Her first pregnancy (coupled with the fact that her country of residence was the UK, rather than the USA) meant that her character was written out of Friends earlier than the writers had originally intended. Baxendale appeared in only 14 episodes, despite her character dating, marrying, and then divorcing Ross Geller (David Schwimmer), one of the show's main characters.
|1993||The Marshal||Anita||Television film|
|Euphoric Scale||Short film|
|The Good Guys||Miss Lomax||Episode: "All for Love"|
|Casualty||Emma||Episode: "Give Us This Day"|
|1994–96||Cardiac Arrest||Dr. Claire Maitland||1994–1996; 27 episodes |
— Nominated: BAFTA Scotland Award for Best Actress in Television (1995)
|1994||Love's Lost Hour||Hilary||Short film|
|1995||Dangerfield||Tara 'Crystal' Jackson||Episode: "The Call Girl"|
|1996||Crossing the Floor||Ruth Clarke||Television film|
|Truth or Dare||Lorna Johnston||Television film |
— Nominated: BAFTA Scotland Award for Best Actress in Television (1997)
|In Suspicious Circumstances||Queen Elizabeth I||Episode: "An Evil Business"|
|1997–2001||An Unsuitable Job for a Woman||Cordelia Gray||10 episodes|
|1997–2003||Cold Feet||Rachel Bradley||1997 (pilot), 1998–2003 (series); 32 episodes |
Broadcasting Press Guild Award for Best Actress
— Nominated: British Comedy Award for Best TV Comedy Actress (1997)
|1997||The Investigator||Sgt. Caroline Meagher||Television film|
|I'd Like a Word With You||Joan||Direct-to-video|
|1998–99||Friends||Emily Waltham||1997–1998; 14 episodes|
|2000||The Servant Girl||Television film|
|Ordinary Decent Criminal||Lisa|
|Tales from the Madhouse||The Servant Girl||Television mini-series; episode: "The Servant Girl"|
|2001||Adrian Mole: The Cappuccino Years||Pandora Braithwaite||6 episodes|
|Dead by Monday||Julie Matthews|
|Lost in the Snow (2002 made-for-television)||Lily||Animated film|
|Murder in Mind||Helen Robbins||Episode: "Justice"|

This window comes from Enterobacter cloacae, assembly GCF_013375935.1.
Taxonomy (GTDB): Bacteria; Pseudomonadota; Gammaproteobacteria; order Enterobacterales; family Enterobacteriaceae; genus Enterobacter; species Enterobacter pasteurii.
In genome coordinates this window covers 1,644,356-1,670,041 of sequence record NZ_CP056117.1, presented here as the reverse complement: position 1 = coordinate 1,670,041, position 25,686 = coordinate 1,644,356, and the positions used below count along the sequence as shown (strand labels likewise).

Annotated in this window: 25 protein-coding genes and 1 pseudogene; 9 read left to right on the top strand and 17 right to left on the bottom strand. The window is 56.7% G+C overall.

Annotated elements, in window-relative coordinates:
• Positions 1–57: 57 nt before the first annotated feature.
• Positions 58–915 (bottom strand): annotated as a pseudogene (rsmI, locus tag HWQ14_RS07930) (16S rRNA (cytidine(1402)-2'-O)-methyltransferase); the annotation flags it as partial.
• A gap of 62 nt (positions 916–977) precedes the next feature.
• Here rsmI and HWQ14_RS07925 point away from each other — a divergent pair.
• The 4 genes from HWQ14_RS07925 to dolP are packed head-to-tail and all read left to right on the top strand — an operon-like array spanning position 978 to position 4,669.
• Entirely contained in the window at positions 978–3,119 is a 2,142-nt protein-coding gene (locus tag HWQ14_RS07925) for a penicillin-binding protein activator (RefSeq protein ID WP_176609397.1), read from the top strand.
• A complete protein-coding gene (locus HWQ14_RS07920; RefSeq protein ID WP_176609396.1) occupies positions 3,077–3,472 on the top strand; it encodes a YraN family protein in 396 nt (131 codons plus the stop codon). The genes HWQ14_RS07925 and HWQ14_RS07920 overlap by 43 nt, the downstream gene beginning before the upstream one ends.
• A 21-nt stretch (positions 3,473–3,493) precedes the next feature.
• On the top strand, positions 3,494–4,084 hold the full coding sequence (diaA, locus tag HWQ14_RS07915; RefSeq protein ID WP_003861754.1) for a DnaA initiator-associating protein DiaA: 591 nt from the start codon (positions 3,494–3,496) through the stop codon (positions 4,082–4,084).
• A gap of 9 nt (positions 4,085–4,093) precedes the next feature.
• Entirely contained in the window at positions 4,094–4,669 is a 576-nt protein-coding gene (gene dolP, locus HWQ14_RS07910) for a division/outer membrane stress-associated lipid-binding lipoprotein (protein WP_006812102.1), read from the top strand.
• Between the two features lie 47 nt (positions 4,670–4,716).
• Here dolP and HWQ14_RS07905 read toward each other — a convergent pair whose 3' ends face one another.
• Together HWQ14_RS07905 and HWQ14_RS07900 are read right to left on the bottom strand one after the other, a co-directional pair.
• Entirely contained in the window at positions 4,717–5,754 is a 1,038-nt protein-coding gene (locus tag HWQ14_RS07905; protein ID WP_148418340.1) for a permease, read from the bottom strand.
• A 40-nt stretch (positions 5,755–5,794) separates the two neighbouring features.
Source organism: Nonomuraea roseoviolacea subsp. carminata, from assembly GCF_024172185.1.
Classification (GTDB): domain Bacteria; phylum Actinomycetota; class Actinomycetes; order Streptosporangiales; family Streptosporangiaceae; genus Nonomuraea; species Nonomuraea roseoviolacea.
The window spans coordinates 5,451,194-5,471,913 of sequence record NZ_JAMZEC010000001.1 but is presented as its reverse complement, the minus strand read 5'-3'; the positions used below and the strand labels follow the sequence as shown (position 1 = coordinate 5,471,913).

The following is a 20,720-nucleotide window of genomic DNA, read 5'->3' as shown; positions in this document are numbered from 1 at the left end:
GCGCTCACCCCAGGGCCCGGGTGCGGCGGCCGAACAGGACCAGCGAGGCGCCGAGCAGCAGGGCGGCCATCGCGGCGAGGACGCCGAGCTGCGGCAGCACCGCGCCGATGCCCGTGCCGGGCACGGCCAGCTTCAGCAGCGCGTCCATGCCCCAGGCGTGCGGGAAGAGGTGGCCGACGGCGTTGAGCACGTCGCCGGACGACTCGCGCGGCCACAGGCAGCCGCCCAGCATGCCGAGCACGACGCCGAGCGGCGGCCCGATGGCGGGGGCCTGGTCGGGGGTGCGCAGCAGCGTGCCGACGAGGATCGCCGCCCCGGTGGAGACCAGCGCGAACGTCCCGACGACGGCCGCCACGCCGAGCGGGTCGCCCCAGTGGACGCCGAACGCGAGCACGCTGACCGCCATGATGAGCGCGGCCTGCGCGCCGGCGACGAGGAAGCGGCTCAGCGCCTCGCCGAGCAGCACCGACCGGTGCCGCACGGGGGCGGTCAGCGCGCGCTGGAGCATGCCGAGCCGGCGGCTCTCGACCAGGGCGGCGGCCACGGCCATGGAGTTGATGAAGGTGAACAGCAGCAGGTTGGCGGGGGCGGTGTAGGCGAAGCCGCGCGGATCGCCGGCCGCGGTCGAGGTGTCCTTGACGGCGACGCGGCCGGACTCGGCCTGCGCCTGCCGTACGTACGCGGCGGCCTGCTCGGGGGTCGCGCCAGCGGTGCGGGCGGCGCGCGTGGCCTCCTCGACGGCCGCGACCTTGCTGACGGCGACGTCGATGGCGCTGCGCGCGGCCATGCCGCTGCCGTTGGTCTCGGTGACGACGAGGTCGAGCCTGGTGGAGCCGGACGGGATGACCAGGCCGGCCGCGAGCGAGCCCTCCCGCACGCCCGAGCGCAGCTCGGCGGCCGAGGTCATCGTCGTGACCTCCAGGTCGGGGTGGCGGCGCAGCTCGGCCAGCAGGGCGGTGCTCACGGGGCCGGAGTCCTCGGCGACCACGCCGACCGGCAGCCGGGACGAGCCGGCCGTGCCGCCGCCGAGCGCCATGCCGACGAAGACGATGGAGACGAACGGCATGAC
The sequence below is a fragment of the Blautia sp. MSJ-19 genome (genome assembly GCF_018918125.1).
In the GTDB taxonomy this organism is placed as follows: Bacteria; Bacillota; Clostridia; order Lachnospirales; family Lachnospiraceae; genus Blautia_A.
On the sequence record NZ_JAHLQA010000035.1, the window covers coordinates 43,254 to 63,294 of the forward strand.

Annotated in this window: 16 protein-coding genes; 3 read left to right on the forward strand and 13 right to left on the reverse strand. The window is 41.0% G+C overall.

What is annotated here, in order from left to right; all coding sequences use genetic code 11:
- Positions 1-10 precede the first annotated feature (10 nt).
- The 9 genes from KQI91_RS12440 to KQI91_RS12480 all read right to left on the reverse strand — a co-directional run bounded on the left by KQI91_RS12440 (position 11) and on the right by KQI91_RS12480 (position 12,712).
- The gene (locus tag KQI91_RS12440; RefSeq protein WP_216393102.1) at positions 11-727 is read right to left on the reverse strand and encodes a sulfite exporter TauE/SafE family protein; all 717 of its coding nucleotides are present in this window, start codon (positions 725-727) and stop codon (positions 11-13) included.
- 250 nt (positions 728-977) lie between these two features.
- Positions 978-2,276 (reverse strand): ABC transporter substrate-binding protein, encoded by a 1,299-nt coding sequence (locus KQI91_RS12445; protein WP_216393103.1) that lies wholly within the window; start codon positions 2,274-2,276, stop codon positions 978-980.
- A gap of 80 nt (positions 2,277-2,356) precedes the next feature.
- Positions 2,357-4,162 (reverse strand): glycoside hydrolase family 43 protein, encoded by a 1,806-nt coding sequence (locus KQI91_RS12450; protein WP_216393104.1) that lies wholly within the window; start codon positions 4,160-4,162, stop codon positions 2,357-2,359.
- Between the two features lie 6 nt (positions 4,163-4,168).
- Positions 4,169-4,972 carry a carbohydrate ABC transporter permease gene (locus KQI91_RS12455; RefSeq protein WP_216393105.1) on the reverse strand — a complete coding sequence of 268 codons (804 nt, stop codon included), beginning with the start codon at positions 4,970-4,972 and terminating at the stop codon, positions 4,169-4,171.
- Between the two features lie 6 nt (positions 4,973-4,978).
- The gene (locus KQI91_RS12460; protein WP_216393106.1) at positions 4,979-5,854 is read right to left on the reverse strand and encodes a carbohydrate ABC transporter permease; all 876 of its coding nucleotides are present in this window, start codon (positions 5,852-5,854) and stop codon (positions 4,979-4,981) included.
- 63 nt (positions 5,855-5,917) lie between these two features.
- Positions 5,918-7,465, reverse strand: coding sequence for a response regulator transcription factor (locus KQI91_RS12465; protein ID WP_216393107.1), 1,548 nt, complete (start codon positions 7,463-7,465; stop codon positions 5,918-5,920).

|2006||The Only Boy for Me||Annie||Television film|
|2008||Agatha Christie's Marple||Mary Dove||Episode: "A Pocket Full of Rye"|
|2009||Lewis||Caroline||Episode: "Counter Culture Blues"|
|2010||Dirk Gently||Susan Harmison||2010–2012; 2 episodes|
|Beyond the Pole||Becky|
|Big Mouth||Mum||Short film|
|2011||Kidnap and Ransom||Angela Beddoes||2011–2012; television mini-series; 6 episodes|
|Anonymous||Anne de Vere|
|2012||Inspector George Gently||Frances Groves||Episode: "The Lost Child"|
|2012–present||Cuckoo||Lorna Thompson||26 episodes
|2013||Agatha Christie's Poirot||Elizabeth Cole||Episode: "Curtain"|
|2014||Death In Paradise||Sasha Moore||1 episode series 3|
|The Secrets||1 episode|
|2016||Midsomer Murders||Rose Lancaster||1 episode season 18|
- Edmonds, Mark (30 September 2012). "Helen Baxendale, actress". The Sunday Times. ISSN 0956-1382. Retrieved 4 November 2018.
- Jarvis, Alica-Azania (10 November 2007). "The 5-minute interview: Helen Baxendale". The Independent. Retrieved 26 May 2018.
A common misperception of me is...that my birthday is on Valentine's Day. It's on 7 June.
- Births, Marriages & Deaths Index of England & Wales, 1916–2005. Volume 2d, page 1778.
- Fowler, Rebecca. "Triumphant first acts". Sunday Times. 13 March 1994.
- Gardner, Lyn (28 May 2009). "Amongst Friends". The Guardian. Guardian Media Group. Retrieved 26 May 2018.
- Better than Half Price British Strawberries at Morrisons Advert, Ad - Morrisons - Video Clip
- Deans, James (8 February 2010). "Trevor Eve to star in ITV1 thriller". The Guardian. Guardian Media Group. Retrieved 26 May 2018.
- BBC Press Office (4 August 2011). "Network Woman's Hour Drama – Village SOS". Press release. Retrieved 26 May 2018.
- Laws, Roz (13 April 2009) including actress Nell Williams. "Helen Baxendale gets the balance right after Cold Feet and Friends". Birmingham Post (Trinity Mirror Midlands). Retrieved 26 May 2018.
- Bright, Kevin S.; Marta Kauffman; David Crane. (2004). Friends: The Complete Fourth Season DVD audio commentary for "The One with Ross's Wedding". [DVD]. Warner Home Video.